With the rise of Siri, Alexa, Amazon Echo and Google Home, voice search has been promising a revolution in our digital behaviour at home and work for some time now, but has it really happened?
What’s the story?
Voice recognition has come a long way since the early days.
Remember Microsoft’s CEO Satya Nadella’s excruciating Cortona demonstration, where he asked the voice assistant to retrieve some data and she thought he wanted to buy some milk?
Remember everyone shouting furiously at Siri for weeks on end, as we tried fruitlessly to see if it was going to rain?
How things have changed in voice technology
Five years ago there was only 75% accuracy for voice recognition; now, the best systems operate with 95-97% accuracy. This is the same strike rate as for some humans and, better, in some cases.
According to a much quoted Gartner figure, by 2020 50% of all internet searches will be conducted via voice. Right now 39 million Americans have an Alexa smart speaker in their homes, contributing to $1.8 billion of voice commerce sales last year alone. By 2022, this is expected to rise to $40 billion.
Voice recognition and the Plateau of Productivity
But Gartner’s predictions about the future of voice technology has also gone beyond domestic use and into the world of business.
Gartner’s figures suggest that by 2023, 25% percent of employee interactions with applications will be via voice - that’s up from under 3% in 2019. In fact, they claim that digital voice recognition technology will fully attain the Plateau of Productivity within the next two years.
In other words, voice will shortly become a properly usable business tool that will be an essential part of everyone’s daily working life.
Except that, anecdotally, it doesn’t really seem to be happening, either in the home or at work.
In fact, this econsultancy article actually demonstrates that voice technology was less used and less trusted by consumers in 2018 than 2017
And I don’t know about you, but I’m nowhere near close to sitting down at my desk at work every morning and barking out instructions at my computer.
If not now, when?
But experts remain convinced that the voice revolution will come and that analysis, also, holds water.
The stats show that where they have been established in the home, Voice Assistants are becoming integrated into family life, they are used and useful. We are talking to them regularly and in a relatively normal way, not like we’re addressing a foreigner in a train station.
And what’s more they’re continually learning and listening (presumably with our consent), so they will only get better at their job.
So, even if we’re just using Voice Assistants to find directions, play music and pick out recipes, data is being gathered all the time about why, when and how we like to interact with voice tools most.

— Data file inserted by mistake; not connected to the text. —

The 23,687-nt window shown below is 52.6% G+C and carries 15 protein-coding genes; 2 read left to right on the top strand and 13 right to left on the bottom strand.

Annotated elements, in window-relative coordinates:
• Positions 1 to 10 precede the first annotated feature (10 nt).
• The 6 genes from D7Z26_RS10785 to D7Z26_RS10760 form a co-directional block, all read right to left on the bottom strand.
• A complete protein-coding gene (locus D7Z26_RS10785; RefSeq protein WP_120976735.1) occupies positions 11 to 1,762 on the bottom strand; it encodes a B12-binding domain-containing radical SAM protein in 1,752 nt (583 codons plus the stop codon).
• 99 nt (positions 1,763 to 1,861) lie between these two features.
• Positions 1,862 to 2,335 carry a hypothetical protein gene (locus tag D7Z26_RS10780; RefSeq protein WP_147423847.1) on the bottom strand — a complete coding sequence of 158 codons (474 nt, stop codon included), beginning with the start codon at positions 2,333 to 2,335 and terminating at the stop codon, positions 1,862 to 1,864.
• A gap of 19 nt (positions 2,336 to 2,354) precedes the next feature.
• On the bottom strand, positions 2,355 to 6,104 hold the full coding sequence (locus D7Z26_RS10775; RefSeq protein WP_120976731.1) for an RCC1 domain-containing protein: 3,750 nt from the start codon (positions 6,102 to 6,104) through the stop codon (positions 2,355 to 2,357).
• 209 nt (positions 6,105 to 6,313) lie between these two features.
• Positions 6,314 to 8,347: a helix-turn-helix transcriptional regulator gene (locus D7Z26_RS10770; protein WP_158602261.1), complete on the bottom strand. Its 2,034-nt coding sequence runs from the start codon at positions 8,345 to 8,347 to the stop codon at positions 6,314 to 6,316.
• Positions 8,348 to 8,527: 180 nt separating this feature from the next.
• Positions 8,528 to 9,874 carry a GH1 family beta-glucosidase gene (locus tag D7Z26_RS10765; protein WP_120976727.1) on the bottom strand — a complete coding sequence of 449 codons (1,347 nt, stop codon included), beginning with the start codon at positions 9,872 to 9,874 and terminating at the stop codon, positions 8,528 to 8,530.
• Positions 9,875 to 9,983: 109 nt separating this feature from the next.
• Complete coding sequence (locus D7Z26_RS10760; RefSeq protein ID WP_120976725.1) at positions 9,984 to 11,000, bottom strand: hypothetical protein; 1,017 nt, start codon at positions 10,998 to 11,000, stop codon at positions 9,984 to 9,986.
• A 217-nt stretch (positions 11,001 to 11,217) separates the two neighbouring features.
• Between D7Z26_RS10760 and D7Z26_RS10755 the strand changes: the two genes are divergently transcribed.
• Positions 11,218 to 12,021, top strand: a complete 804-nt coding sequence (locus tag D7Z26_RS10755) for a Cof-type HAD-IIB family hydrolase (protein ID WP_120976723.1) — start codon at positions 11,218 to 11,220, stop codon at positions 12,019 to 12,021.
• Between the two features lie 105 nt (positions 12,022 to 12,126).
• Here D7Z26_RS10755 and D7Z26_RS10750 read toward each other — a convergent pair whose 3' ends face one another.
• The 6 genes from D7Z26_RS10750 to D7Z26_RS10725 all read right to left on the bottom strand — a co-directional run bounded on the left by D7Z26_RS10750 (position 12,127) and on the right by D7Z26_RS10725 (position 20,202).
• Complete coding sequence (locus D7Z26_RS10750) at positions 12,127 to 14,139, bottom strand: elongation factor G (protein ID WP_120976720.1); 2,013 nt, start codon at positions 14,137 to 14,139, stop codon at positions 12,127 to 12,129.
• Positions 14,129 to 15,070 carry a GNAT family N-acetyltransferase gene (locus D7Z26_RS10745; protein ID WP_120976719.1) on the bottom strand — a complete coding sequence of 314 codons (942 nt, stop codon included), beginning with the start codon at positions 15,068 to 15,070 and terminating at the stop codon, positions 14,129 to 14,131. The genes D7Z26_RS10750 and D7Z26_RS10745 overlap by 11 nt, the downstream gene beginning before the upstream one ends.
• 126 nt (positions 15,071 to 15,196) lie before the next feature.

What's the future for voice and B2B content?
One day we will see the perfect storm of ubiquity, usability and accessibility that will make voice the default way we interact with digital devices for certain jobs in and out of the home.
So the advice right now is to start implementing voice search optimisation strategy on your web content to make sure you’re part of this evolving opportunity.
Voice Search Optimisation
Luckily, optimising for voice fits well with a more general strategy to aid semantic search and deliver better, quicker and more intuitive content experiences for everyone. Long tail keywords and phrases that mimic spoken queries are recommended to create better matches for user intent and earn favourable content relevancy scores from Google.
These kind of strategies can help your content appear as snippets, which are a sure fire way to be a top result in most voice search queries. This is because when user conducts a voice search on Google, typically their device will only read back a single answer which is most often drawn from the snippet the engine has chosen to feature.
In addition, to facilitate better voice search brands are also recommended to build more FAQ that can provide rapid and highly targeted responses to spoken questions. There's more detail
And here's a great tool to help you search for long tail content, question based ideas around specific keywords
The opportunity beyond search
But, of course, more opportunity lies beyond search. Much of the technology being developed for voice is already fulfilling routine customer service tasks in fintech apps. Bank of America, Capital One and others, are all rolling out in app conversational interfaces to their customers.
As brands develop new Alexa 'skills' and figure out seamless ways of handing off from search to apps and websites, this technology could be harnessed in other sectors and for other scenarios, too.
With the rise of chatbots helping to improve inbound experiences in the B2B world, the possibility of using Voice Bots to help customers gather more information and request further content through question and answer, could help further streamline the lead qualification process.
As the tech becomes better at language recognition and begins to be sensitive to pitch, cadence, speed, so a whole sequence of search and brand interaction user journeys could be triggered and entirely fulfilled by voice.
The prospect of having a meaningful chat with your computer on a business topic is edging closer to reality.